A Force Of Positivity
The day after Donald J. Trump was inaugurated as the 45th President of the United States between 3.3 and 4.6 million people marched around the world in protest. In the United States, that meant approximately one in one hundred people took to the streets. Six hundred and seventy three sister marches took place internationally. A small committee of women with a focus on intersectional feminism had brought these millions together, prompted by the wish of one woman—a grandmother in Hawaii, who, on the night of the American election declared that “we have to march.”
In Africa, women and men in Nigeria, Ghana, Kenya, Malawi, Congo, Rwanda, South Africa, Tanzania, Zambia, Zimbabwe, and Madagascar joined the movement. They marched to denounce the radically destructive potential of this white house election, and they marched to uphold the rights of women, minorities, queer folk, immigrants, and people of color—groups who most frequently come under attack from authoritarian regimes.
Last weekend, after one week of Trump’s presidency, was no different. Two days after the new president signed an Executive Order to unilaterally ban travelers from seven designated Muslim countries from entering the US, protests erupted across America and the world. These protests were labeled the “New American Resistance” in the UK, and The Washington Post called them the beginning of a “serious social movement”.
Three of the affected countries under the ban are African: Libya, Sudan, and Somalia. Africans around the world have reacted with condemnation. Somalia-born athlete, Sir Mo Farah, stated the Trump had “made him an alien.” A British citizen, Farah, has lived in America for the last six years. The four-time Olympic champion is one of Britain’s most successful athletes. “Now, me and many others like me are being told that we may not be welcome. It’s deeply troubling that I will have to tell my children that daddy might not be able to come home,” Farah said on Sunday.
The #NoMuslimBan protests that have only grown in momentum and scope since Friday arrive on the back of the women’s march. Globally, women are increasingly facing threats to their physical safety. In recent years, harassment of women’s and human rights activists as well as female journalists and academics has increased, particularly in countries like Egypt and Turkey—as evidenced by the arrest, in early December, of Egyptian women’s rights defender Azza Soliman. Earlier in the year feminist activist Mozn Hassan was also subjected to investigation under “Case 173,” which targets civil society organizations in Egypt. Both Soliman and Hassan have been officially banned from travelling by the Egyptian government. Travel bans are in fact a frequent tactic of oppression against targeted groups.
While the oppression of human rights and civil sector groups in Egypt is nothing new, the scale and severity is increasing. In 2016 Hossam Bahgat told The Guardian that state repression is greater today than it’s been for generations.
How does this relate to the movement for women’s rights in America? American politics undeniably affect the world. America’s social policies and attitudes refract outwards, and are implemented in places where economic might allows American companies, diplomats, and missionaries to influence local politics. America’s hegemony is felt through its exports of technology, cinema, fashion and music, all of which set cultural mores in all the globe’s corners. The US is often an important enforcer of global mechanisms for women’s protection, for example through the Inter-American Commission on Human Rights and Court. The implications of a new White House administration that attacks, rather than backs, women’s rights and human rights, are already being felt around the world.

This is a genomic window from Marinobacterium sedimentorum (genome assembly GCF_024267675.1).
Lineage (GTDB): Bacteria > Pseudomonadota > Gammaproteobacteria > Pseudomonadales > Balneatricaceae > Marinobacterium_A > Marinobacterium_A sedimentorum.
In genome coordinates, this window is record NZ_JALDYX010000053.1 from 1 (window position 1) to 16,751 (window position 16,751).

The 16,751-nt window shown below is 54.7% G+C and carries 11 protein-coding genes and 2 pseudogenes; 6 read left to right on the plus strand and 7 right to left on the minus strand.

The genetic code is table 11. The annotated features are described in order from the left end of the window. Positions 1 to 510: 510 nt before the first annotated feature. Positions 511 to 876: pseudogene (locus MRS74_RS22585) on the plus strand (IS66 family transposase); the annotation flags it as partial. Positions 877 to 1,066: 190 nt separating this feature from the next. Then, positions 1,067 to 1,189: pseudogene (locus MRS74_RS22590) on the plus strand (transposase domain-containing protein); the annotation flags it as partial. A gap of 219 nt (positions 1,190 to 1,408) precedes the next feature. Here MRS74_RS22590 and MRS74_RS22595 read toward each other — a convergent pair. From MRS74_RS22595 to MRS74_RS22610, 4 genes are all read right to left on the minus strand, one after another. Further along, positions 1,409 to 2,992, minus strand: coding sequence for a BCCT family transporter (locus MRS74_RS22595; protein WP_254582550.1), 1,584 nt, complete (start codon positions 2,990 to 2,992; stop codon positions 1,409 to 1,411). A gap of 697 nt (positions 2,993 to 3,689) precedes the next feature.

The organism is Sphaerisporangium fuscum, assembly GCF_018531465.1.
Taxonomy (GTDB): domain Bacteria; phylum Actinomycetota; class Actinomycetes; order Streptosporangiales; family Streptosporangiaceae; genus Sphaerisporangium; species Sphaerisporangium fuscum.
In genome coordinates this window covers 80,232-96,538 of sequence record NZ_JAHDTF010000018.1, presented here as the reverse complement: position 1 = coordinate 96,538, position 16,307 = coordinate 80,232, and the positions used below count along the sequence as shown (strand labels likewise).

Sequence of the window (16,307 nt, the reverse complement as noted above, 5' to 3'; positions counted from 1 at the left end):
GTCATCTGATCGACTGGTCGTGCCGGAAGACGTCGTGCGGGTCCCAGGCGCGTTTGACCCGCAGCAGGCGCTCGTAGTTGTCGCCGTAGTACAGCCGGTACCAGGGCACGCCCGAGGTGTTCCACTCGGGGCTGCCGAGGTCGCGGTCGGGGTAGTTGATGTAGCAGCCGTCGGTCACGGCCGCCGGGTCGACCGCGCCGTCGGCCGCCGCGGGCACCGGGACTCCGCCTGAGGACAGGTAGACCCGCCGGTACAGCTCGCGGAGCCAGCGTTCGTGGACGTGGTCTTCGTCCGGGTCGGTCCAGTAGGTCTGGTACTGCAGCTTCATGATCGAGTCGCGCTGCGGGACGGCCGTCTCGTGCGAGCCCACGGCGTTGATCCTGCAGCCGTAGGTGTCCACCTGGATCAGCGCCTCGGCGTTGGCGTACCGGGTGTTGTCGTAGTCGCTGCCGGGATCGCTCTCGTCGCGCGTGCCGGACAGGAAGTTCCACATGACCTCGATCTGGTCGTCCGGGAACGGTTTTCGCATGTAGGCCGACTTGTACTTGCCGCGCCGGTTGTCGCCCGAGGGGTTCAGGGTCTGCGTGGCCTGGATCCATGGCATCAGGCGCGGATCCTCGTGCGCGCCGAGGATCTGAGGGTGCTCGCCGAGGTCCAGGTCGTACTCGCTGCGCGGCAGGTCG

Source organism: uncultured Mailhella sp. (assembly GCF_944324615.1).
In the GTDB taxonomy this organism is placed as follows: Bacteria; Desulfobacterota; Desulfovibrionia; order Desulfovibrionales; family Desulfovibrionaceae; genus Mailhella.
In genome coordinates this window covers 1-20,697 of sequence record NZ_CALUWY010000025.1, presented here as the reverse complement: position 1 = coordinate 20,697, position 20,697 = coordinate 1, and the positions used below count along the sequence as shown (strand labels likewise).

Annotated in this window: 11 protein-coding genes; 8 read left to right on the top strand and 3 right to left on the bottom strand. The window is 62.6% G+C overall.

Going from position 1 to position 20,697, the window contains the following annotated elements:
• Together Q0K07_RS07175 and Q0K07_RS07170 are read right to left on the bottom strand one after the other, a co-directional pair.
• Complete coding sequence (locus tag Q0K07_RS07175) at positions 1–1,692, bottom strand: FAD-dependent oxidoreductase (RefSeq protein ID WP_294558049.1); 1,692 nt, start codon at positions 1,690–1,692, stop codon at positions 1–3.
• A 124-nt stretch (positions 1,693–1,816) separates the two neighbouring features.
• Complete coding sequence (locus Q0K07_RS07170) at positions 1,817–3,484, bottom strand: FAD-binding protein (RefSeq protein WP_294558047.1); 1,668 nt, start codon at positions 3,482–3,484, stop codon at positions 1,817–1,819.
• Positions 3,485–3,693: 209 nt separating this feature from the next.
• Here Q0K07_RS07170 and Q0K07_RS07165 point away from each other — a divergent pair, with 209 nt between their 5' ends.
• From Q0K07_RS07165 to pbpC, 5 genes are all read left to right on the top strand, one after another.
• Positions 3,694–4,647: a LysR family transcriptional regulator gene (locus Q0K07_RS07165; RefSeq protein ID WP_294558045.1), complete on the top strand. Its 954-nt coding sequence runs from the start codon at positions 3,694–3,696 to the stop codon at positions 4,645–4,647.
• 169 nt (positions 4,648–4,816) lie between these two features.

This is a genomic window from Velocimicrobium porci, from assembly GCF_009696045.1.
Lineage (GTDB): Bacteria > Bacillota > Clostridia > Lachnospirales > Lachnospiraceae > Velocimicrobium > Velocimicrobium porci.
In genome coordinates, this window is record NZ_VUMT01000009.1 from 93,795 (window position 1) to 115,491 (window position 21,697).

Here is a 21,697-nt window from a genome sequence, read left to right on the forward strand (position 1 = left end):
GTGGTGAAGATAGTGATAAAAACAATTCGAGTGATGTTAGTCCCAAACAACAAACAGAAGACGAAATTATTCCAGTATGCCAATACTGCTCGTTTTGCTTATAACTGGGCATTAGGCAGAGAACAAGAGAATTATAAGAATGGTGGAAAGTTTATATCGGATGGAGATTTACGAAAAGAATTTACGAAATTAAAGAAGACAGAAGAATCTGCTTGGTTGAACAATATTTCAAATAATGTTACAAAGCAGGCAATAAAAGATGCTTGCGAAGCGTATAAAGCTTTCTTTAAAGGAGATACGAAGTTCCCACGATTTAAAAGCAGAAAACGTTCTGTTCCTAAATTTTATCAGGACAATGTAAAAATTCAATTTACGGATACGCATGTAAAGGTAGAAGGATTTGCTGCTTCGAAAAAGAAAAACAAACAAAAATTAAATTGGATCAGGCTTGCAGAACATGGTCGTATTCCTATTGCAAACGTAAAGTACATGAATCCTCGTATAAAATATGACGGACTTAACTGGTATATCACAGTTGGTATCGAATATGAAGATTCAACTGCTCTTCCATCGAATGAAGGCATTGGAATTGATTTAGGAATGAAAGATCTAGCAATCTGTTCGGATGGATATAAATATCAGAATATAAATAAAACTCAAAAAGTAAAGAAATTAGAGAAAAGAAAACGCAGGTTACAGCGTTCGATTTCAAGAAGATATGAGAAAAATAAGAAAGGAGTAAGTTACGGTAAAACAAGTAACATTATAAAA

As we move into the second week of Trump’s term, we will likely see more and ongoing oppression of targeted groups. “Dreamers” may be the next target, with murmurs of deportation threats.
If “the people” are to have their voices heard, a genuine new movement will need to galvanize and it will need to be internationally supported. But most importantly, for the #womensmarch and #nomuslimban protests to become a lasting movement that supports all minority groups threatened by Trump’s administration, the loving, nonviolent, and peaceful nature of protests will need to continue.
To date the inclusive, nonviolent ethos of the American women’s march events has set them apart, meaning that people who do not normally protest—or have never before protested—have come out in droves, bolstering numbers. “We had never protested or marched before,” writes Monica Chylla in Stacy Parker Le Melle’s coverage for Hugffington Post. “I was nervous about potential outbursts at the march.” The peaceful nature of the protest calmed Chylla’s fears.
“I want to be a force of positivity,” writes Sirin Thada, a participant in the NYC women’s march. “To be everything Trump is not. To speak from the heart, but with wisdom, clarity, love and respect.”
These peaceful intentions are echoing outwards. Women’s March Nairobi declared their march to be “inclusive and all are welcome.” At the forefront of marcher’s minds were the long-term consequences of Trump’s inauguration, alongside the long-term goals of feminism. “Raising my sons to be feminists!” declared one sign in the march through Karura Forest.
Protestors will need to continue to keep the long-term goals of women’s rights—and social development—in mind. As the co-founder of the African Women’s Development Fund and Global Fund for Women board member Bisi Adeleye-Fayemi stated, women’s rights, along with a host of important human and environmental rights, are not going to get the kind of support they need under Trump—and will continue to be undermined. “As far as women and other civil society organizations [in Africa] are concerned,” said Adeleye-Fayemi, all progressive issues might suffer under a Trump presidency.”